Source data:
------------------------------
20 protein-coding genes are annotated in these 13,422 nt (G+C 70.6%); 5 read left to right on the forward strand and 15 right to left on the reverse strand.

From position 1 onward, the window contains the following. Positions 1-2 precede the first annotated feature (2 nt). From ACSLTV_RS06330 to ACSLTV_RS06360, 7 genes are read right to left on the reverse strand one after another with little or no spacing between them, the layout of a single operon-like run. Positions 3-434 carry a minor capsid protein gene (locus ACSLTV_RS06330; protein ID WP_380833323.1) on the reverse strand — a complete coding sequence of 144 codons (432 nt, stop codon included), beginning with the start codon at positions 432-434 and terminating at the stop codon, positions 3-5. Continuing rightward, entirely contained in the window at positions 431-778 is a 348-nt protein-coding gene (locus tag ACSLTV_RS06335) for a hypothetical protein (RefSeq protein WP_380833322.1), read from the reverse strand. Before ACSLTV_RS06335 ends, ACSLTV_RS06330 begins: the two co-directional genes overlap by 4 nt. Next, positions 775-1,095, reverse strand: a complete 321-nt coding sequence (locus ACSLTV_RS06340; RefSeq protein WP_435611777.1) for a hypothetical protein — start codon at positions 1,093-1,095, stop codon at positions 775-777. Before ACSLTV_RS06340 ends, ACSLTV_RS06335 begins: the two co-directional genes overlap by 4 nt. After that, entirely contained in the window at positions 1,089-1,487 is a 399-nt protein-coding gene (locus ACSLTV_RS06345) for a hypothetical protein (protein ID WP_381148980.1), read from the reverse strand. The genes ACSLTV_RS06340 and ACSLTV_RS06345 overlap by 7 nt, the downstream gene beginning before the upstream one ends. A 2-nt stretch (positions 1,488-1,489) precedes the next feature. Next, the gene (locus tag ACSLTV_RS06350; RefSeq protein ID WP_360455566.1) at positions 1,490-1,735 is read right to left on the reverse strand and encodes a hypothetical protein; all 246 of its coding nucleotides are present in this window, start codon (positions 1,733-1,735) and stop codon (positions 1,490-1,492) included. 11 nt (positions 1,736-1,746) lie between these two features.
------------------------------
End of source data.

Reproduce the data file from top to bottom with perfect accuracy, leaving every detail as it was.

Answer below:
20 protein-coding genes are annotated in these 13,422 nt (G+C 70.6%); 5 read left to right on the forward strand and 15 right to left on the reverse strand.

From position 1 onward, the window contains the following. Positions 1-2 precede the first annotated feature (2 nt). From ACSLTV_RS06330 to ACSLTV_RS06360, 7 genes are read right to left on the reverse strand one after another with little or no spacing between them, the layout of a single operon-like run. Positions 3-434 carry a minor capsid protein gene (locus ACSLTV_RS06330; protein ID WP_380833323.1) on the reverse strand — a complete coding sequence of 144 codons (432 nt, stop codon included), beginning with the start codon at positions 432-434 and terminating at the stop codon, positions 3-5. Continuing rightward, entirely contained in the window at positions 431-778 is a 348-nt protein-coding gene (locus tag ACSLTV_RS06335) for a hypothetical protein (RefSeq protein WP_380833322.1), read from the reverse strand. Before ACSLTV_RS06335 ends, ACSLTV_RS06330 begins: the two co-directional genes overlap by 4 nt. Next, positions 775-1,095, reverse strand: a complete 321-nt coding sequence (locus ACSLTV_RS06340; RefSeq protein WP_435611777.1) for a hypothetical protein — start codon at positions 1,093-1,095, stop codon at positions 775-777. Before ACSLTV_RS06340 ends, ACSLTV_RS06335 begins: the two co-directional genes overlap by 4 nt. After that, entirely contained in the window at positions 1,089-1,487 is a 399-nt protein-coding gene (locus ACSLTV_RS06345) for a hypothetical protein (protein ID WP_381148980.1), read from the reverse strand. The genes ACSLTV_RS06340 and ACSLTV_RS06345 overlap by 7 nt, the downstream gene beginning before the upstream one ends. A 2-nt stretch (positions 1,488-1,489) precedes the next feature. Next, the gene (locus tag ACSLTV_RS06350; RefSeq protein ID WP_360455566.1) at positions 1,490-1,735 is read right to left on the reverse strand and encodes a hypothetical protein; all 246 of its coding nucleotides are present in this window, start codon (positions 1,733-1,735) and stop codon (positions 1,490-1,492) included. 11 nt (positions 1,736-1,746) lie between these two features.